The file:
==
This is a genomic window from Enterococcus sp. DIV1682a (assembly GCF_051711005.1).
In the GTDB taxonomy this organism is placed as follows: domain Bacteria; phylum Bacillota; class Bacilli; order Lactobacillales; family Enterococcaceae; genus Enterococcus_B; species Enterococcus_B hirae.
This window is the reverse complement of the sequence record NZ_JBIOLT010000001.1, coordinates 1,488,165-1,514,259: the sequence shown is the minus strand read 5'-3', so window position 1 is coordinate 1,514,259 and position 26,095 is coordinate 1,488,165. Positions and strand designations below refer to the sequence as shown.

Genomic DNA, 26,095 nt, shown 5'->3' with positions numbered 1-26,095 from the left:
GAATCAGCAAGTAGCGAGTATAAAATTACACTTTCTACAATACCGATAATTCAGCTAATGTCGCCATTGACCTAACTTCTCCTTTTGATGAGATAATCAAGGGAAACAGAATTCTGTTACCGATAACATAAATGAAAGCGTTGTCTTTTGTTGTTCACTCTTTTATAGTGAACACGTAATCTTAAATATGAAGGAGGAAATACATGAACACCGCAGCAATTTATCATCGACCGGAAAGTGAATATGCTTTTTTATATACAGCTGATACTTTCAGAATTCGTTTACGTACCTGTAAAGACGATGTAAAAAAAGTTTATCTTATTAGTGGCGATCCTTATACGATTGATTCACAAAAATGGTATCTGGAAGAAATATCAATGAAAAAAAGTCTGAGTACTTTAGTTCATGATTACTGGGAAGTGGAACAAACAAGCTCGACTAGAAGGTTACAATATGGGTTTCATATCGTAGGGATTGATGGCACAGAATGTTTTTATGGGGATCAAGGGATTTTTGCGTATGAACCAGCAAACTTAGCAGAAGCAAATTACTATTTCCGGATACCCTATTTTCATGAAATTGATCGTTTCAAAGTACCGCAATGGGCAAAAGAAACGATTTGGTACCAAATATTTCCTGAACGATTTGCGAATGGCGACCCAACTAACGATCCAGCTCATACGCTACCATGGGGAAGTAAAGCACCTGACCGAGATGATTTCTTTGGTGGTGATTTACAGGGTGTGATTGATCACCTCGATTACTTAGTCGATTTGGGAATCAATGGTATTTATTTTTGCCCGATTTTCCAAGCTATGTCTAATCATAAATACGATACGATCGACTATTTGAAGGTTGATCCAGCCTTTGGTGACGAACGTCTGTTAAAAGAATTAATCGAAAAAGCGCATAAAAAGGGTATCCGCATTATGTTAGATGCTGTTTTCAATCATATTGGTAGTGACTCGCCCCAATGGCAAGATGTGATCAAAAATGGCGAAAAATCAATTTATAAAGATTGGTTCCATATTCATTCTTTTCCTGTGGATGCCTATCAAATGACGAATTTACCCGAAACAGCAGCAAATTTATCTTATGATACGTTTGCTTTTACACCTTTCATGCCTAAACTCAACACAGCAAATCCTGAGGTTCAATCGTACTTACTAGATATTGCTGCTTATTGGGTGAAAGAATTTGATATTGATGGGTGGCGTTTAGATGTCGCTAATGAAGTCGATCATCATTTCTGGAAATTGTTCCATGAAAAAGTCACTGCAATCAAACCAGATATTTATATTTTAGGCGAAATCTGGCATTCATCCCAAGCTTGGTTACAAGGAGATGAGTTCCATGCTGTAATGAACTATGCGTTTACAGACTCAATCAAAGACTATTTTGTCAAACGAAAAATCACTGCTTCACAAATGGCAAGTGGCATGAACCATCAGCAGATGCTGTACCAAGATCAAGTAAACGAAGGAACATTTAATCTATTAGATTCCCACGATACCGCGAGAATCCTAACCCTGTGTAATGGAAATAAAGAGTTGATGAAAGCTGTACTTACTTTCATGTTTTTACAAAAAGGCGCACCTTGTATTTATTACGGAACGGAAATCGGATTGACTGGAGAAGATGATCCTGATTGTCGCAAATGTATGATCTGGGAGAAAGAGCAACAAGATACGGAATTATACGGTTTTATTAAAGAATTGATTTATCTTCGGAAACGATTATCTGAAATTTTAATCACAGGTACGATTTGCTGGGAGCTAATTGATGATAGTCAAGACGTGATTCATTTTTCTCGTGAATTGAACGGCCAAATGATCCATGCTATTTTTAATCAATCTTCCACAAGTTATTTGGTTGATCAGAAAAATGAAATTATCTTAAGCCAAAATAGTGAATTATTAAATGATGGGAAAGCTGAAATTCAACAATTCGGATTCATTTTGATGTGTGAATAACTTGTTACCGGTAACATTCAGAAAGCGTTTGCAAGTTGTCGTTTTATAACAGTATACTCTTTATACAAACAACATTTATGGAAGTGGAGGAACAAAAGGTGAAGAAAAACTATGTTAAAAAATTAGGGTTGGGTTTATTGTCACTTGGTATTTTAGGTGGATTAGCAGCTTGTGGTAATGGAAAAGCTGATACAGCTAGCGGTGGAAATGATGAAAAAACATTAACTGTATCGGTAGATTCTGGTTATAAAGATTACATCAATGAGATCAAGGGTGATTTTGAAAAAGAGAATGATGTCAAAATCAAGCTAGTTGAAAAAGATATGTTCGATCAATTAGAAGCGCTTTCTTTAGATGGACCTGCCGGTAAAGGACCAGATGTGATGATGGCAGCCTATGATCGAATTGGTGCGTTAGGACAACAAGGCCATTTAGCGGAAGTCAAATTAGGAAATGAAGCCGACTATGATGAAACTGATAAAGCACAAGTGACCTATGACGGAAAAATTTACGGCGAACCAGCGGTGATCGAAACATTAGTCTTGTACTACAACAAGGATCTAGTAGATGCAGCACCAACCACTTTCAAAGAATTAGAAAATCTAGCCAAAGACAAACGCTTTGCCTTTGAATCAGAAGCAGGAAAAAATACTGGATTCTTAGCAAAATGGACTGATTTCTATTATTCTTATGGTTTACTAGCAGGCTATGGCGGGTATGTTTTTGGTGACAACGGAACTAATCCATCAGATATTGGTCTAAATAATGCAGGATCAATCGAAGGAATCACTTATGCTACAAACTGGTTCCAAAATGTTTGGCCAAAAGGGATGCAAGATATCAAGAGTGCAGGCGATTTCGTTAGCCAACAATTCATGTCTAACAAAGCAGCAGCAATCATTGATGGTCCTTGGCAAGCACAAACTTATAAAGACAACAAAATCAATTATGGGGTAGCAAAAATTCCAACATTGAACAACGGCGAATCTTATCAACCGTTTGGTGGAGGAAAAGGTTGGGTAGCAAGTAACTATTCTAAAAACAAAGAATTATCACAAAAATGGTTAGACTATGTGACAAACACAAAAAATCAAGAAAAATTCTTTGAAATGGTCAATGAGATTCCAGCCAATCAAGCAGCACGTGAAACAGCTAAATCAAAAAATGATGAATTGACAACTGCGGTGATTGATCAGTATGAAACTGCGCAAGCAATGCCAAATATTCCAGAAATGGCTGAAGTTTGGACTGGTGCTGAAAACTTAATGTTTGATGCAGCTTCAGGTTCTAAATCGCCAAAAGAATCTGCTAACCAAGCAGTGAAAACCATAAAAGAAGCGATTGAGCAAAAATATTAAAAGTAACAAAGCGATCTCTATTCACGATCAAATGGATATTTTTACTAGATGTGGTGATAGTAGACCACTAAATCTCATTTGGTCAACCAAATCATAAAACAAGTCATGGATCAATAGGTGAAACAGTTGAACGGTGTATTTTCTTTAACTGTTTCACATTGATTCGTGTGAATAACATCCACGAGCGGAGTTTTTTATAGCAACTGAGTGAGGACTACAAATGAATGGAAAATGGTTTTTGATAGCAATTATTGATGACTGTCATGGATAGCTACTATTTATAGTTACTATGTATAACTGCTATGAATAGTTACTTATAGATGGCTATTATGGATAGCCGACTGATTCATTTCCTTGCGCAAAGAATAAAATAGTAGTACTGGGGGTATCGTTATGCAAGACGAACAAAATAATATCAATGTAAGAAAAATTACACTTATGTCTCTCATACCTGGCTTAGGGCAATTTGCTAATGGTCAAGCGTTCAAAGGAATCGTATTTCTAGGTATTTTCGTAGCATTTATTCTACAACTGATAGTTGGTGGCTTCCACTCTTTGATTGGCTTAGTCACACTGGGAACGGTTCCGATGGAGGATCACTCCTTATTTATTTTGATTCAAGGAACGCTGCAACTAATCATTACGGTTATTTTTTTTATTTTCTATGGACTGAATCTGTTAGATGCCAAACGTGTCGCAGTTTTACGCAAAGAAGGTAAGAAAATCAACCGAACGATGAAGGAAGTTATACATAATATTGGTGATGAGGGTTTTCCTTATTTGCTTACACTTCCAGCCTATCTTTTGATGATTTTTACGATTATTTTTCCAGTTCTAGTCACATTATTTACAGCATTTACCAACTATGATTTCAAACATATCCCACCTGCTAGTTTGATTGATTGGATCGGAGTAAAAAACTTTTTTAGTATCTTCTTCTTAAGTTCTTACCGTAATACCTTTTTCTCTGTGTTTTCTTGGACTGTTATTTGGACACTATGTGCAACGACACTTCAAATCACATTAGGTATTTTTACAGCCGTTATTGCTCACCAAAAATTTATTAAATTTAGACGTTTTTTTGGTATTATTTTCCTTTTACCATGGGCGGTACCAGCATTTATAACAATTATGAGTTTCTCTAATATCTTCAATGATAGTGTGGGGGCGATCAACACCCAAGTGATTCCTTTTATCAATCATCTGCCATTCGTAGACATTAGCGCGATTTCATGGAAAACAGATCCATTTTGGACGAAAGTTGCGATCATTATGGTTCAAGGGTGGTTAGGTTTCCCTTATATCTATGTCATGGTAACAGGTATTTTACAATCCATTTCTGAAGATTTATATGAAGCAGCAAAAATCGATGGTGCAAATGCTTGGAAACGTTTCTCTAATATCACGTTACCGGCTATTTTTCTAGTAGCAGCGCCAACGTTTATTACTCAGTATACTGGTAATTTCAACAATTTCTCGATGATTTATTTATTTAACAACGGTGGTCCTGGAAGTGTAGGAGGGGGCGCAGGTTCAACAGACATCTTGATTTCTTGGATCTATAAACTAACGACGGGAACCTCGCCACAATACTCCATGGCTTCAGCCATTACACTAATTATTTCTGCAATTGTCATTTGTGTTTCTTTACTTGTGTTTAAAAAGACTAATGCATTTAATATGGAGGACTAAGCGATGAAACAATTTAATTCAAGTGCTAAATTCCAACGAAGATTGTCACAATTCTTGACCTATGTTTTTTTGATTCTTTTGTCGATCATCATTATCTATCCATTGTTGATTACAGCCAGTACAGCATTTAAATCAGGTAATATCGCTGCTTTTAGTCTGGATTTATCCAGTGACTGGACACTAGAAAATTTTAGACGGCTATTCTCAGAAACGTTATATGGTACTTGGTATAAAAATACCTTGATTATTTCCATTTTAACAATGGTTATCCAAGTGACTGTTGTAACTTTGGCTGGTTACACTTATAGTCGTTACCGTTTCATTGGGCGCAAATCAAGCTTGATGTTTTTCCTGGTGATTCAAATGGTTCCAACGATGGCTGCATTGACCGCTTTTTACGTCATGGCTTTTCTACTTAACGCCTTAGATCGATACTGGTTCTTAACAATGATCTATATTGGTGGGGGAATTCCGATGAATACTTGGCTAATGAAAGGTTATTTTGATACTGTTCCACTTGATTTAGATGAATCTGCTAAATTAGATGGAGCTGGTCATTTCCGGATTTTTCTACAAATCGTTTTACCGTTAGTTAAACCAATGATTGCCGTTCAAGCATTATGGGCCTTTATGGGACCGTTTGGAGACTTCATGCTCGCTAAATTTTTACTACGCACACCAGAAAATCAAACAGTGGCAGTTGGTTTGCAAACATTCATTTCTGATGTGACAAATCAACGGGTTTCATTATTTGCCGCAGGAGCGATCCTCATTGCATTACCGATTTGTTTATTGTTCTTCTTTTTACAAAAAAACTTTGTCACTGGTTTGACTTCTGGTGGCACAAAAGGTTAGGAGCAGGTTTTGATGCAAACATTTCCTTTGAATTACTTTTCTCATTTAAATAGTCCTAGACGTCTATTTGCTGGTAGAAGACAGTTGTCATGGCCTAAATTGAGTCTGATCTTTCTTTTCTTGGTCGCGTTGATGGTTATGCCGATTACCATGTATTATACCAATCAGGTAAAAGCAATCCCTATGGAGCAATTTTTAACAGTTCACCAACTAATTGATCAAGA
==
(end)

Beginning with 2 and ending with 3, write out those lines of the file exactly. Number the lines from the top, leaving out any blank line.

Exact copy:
In the GTDB taxonomy this organism is placed as follows: domain Bacteria; phylum Bacillota; class Bacilli; order Lactobacillales; family Enterococcaceae; genus Enterococcus_B; species Enterococcus_B hirae.
This window is the reverse complement of the sequence record NZ_JBIOLT010000001.1, coordinates 1,488,165-1,514,259: the sequence shown is the minus strand read 5'-3', so window position 1 is coordinate 1,514,259 and position 26,095 is coordinate 1,488,165. Positions and strand designations below refer to the sequence as shown.